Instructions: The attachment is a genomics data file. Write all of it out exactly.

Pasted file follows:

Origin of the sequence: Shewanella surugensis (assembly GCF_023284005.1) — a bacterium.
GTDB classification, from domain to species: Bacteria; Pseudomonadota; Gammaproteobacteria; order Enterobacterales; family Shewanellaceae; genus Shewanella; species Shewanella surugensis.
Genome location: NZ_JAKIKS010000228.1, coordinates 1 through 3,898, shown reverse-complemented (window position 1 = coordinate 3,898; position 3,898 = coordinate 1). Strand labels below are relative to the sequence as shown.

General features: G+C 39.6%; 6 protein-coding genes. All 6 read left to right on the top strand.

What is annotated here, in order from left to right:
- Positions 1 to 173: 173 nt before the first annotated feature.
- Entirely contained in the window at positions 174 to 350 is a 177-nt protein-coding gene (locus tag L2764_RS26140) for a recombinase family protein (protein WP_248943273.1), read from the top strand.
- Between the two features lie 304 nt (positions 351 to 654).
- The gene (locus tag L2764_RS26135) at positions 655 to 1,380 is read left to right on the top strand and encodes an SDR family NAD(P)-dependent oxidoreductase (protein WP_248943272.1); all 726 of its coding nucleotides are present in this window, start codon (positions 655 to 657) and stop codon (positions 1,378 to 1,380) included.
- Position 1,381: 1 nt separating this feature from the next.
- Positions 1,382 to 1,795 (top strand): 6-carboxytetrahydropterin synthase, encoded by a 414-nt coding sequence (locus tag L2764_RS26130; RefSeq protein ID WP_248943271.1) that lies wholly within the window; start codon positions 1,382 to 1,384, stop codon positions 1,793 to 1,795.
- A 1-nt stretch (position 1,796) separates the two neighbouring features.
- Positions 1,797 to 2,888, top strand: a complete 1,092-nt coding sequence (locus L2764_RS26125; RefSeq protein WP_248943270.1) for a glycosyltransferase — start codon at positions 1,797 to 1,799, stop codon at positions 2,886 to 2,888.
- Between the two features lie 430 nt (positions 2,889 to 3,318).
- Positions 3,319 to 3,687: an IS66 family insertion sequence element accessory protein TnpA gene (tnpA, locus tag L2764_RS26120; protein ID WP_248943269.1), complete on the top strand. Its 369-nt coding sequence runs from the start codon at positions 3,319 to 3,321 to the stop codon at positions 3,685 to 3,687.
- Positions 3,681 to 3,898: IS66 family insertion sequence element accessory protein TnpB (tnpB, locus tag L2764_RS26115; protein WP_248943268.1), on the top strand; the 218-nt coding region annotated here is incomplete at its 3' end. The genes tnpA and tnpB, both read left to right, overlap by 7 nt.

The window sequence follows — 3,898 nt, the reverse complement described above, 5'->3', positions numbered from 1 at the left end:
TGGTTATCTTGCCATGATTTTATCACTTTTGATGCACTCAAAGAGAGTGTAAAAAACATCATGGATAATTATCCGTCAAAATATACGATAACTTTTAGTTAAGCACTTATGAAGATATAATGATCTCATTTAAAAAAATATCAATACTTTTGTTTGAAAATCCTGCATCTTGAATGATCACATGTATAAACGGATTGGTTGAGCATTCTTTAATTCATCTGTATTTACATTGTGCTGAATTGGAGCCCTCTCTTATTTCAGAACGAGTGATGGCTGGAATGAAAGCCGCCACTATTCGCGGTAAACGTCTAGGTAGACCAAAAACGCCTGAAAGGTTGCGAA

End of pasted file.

Origin of the sequence: Shewanella surugensis (assembly GCF_023284005.1) — a bacterium.
GTDB classification, from domain to species: Bacteria; Pseudomonadota; Gammaproteobacteria; order Enterobacterales; family Shewanellaceae; genus Shewanella; species Shewanella surugensis.
Genome location: NZ_JAKIKS010000228.1, coordinates 1 through 3,898, shown reverse-complemented (window position 1 = coordinate 3,898; position 3,898 = coordinate 1). Strand labels below are relative to the sequence as shown.

General features: G+C 39.6%; 6 protein-coding genes. All 6 read left to right on the top strand.

What is annotated here, in order from left to right:
- Positions 1 to 173: 173 nt before the first annotated feature.
- Entirely contained in the window at positions 174 to 350 is a 177-nt protein-coding gene (locus tag L2764_RS26140) for a recombinase family protein (protein WP_248943273.1), read from the top strand.
- Between the two features lie 304 nt (positions 351 to 654).
- The gene (locus tag L2764_RS26135) at positions 655 to 1,380 is read left to right on the top strand and encodes an SDR family NAD(P)-dependent oxidoreductase (protein WP_248943272.1); all 726 of its coding nucleotides are present in this window, start codon (positions 655 to 657) and stop codon (positions 1,378 to 1,380) included.
- Position 1,381: 1 nt separating this feature from the next.
- Positions 1,382 to 1,795 (top strand): 6-carboxytetrahydropterin synthase, encoded by a 414-nt coding sequence (locus tag L2764_RS26130; RefSeq protein ID WP_248943271.1) that lies wholly within the window; start codon positions 1,382 to 1,384, stop codon positions 1,793 to 1,795.
- A 1-nt stretch (position 1,796) separates the two neighbouring features.
- Positions 1,797 to 2,888, top strand: a complete 1,092-nt coding sequence (locus L2764_RS26125; RefSeq protein WP_248943270.1) for a glycosyltransferase — start codon at positions 1,797 to 1,799, stop codon at positions 2,886 to 2,888.
- Between the two features lie 430 nt (positions 2,889 to 3,318).
- Positions 3,319 to 3,687: an IS66 family insertion sequence element accessory protein TnpA gene (tnpA, locus tag L2764_RS26120; protein ID WP_248943269.1), complete on the top strand. Its 369-nt coding sequence runs from the start codon at positions 3,319 to 3,321 to the stop codon at positions 3,685 to 3,687.
- Positions 3,681 to 3,898: IS66 family insertion sequence element accessory protein TnpB (tnpB, locus tag L2764_RS26115; protein WP_248943268.1), on the top strand; the 218-nt coding region annotated here is incomplete at its 3' end. The genes tnpA and tnpB, both read left to right, overlap by 7 nt.

The window sequence follows — 3,898 nt, the reverse complement described above, 5'->3', positions numbered from 1 at the left end:
TGGTTATCTTGCCATGATTTTATCACTTTTGATGCACTCAAAGAGAGTGTAAAAAACATCATGGATAATTATCCGTCAAAATATACGATAACTTTTAGTTAAGCACTTATGAAGATATAATGATCTCATTTAAAAAAATATCAATACTTTTGTTTGAAAATCCTGCATCTTGAATGATCACATGTATAAACGGATTGGTTGAGCATTCTTTAATTCATCTGTATTTACATTGTGCTGAATTGGAGCCCTCTCTTATTTCAGAACGAGTGATGGCTGGAATGAAAGCCGCCACTATTCGCGGTAAACGTCTAGGTAGACCAAAAACGCCTGAAAGGTTGCGAA